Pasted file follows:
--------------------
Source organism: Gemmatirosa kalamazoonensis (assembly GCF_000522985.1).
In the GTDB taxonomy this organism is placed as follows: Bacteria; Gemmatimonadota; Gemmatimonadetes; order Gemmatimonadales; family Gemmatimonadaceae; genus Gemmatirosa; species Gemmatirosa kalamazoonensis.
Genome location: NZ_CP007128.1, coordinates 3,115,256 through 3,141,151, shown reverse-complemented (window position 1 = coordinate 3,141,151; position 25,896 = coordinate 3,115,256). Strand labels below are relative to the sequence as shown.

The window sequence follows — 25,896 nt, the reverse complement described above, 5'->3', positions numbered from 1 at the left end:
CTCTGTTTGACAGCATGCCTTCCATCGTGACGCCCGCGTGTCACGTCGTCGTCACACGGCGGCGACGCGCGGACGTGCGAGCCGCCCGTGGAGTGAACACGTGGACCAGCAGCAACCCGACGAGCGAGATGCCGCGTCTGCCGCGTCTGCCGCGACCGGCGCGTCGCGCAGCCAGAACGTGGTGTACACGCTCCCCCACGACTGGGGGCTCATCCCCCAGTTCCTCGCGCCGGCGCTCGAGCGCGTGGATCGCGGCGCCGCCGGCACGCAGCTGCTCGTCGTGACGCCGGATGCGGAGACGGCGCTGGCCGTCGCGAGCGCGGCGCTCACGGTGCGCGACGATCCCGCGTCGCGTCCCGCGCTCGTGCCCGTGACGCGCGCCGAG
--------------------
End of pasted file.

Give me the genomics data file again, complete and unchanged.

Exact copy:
Source organism: Gemmatirosa kalamazoonensis (assembly GCF_000522985.1).
In the GTDB taxonomy this organism is placed as follows: Bacteria; Gemmatimonadota; Gemmatimonadetes; order Gemmatimonadales; family Gemmatimonadaceae; genus Gemmatirosa; species Gemmatirosa kalamazoonensis.
Genome location: NZ_CP007128.1, coordinates 3,115,256 through 3,141,151, shown reverse-complemented (window position 1 = coordinate 3,141,151; position 25,896 = coordinate 3,115,256). Strand labels below are relative to the sequence as shown.

The window sequence follows — 25,896 nt, the reverse complement described above, 5'->3', positions numbered from 1 at the left end:
CTCTGTTTGACAGCATGCCTTCCATCGTGACGCCCGCGTGTCACGTCGTCGTCACACGGCGGCGACGCGCGGACGTGCGAGCCGCCCGTGGAGTGAACACGTGGACCAGCAGCAACCCGACGAGCGAGATGCCGCGTCTGCCGCGTCTGCCGCGACCGGCGCGTCGCGCAGCCAGAACGTGGTGTACACGCTCCCCCACGACTGGGGGCTCATCCCCCAGTTCCTCGCGCCGGCGCTCGAGCGCGTGGATCGCGGCGCCGCCGGCACGCAGCTGCTCGTCGTGACGCCGGATGCGGAGACGGCGCTGGCCGTCGCGAGCGCGGCGCTCACGGTGCGCGACGATCCCGCGTCGCGTCCCGCGCTCGTGCCCGTGACGCGCGCCGAG